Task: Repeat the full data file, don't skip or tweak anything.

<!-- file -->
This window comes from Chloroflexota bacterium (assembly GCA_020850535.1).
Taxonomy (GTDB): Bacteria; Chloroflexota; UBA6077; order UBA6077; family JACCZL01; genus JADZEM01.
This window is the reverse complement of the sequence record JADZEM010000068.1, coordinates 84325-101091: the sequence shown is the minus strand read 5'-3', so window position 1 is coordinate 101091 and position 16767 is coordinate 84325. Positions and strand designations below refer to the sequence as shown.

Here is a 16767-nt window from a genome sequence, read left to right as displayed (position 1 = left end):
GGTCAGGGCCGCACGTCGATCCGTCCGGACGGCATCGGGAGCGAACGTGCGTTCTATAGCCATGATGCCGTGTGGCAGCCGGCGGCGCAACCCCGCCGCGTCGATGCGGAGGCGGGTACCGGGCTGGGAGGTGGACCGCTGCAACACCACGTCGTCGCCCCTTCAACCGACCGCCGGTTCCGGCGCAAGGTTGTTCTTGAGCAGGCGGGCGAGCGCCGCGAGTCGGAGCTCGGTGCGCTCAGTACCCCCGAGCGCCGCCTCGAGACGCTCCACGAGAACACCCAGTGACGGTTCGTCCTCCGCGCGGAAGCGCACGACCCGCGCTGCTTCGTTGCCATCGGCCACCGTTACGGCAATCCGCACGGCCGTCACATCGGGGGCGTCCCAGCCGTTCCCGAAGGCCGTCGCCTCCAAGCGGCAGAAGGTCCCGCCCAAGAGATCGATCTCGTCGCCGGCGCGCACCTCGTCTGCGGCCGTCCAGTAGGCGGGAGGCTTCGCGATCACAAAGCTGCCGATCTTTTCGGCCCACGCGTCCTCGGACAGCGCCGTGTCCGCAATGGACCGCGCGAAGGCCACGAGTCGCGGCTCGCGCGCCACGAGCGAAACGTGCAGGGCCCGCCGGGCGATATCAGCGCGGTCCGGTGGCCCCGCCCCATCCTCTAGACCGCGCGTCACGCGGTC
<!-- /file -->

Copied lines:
This window comes from Chloroflexota bacterium (assembly GCA_020850535.1).
Taxonomy (GTDB): Bacteria; Chloroflexota; UBA6077; order UBA6077; family JACCZL01; genus JADZEM01.
This window is the reverse complement of the sequence record JADZEM010000068.1, coordinates 84325-101091: the sequence shown is the minus strand read 5'-3', so window position 1 is coordinate 101091 and position 16767 is coordinate 84325. Positions and strand designations below refer to the sequence as shown.

Here is a 16767-nt window from a genome sequence, read left to right as displayed (position 1 = left end):
GGTCAGGGCCGCACGTCGATCCGTCCGGACGGCATCGGGAGCGAACGTGCGTTCTATAGCCATGATGCCGTGTGGCAGCCGGCGGCGCAACCCCGCCGCGTCGATGCGGAGGCGGGTACCGGGCTGGGAGGTGGACCGCTGCAACACCACGTCGTCGCCCCTTCAACCGACCGCCGGTTCCGGCGCAAGGTTGTTCTTGAGCAGGCGGGCGAGCGCCGCGAGTCGGAGCTCGGTGCGCTCAGTACCCCCGAGCGCCGCCTCGAGACGCTCCACGAGAACACCCAGTGACGGTTCGTCCTCCGCGCGGAAGCGCACGACCCGCGCTGCTTCGTTGCCATCGGCCACCGTTACGGCAATCCGCACGGCCGTCACATCGGGGGCGTCCCAGCCGTTCCCGAAGGCCGTCGCCTCCAAGCGGCAGAAGGTCCCGCCCAAGAGATCGATCTCGTCGCCGGCGCGCACCTCGTCTGCGGCCGTCCAGTAGGCGGGAGGCTTCGCGATCACAAAGCTGCCGATCTTTTCGGCCCACGCGTCCTCGGACAGCGCCGTGTCCGCAATGGACCGCGCGAAGGCCACGAGTCGCGGCTCGCGCGCCACGAGCGAAACGTGCAGGGCCCGCCGGGCGATATCAGCGCGGTCCGGTGGCCCCGCCCCATCCTCTAGACCGCGCGTCACGCGGTC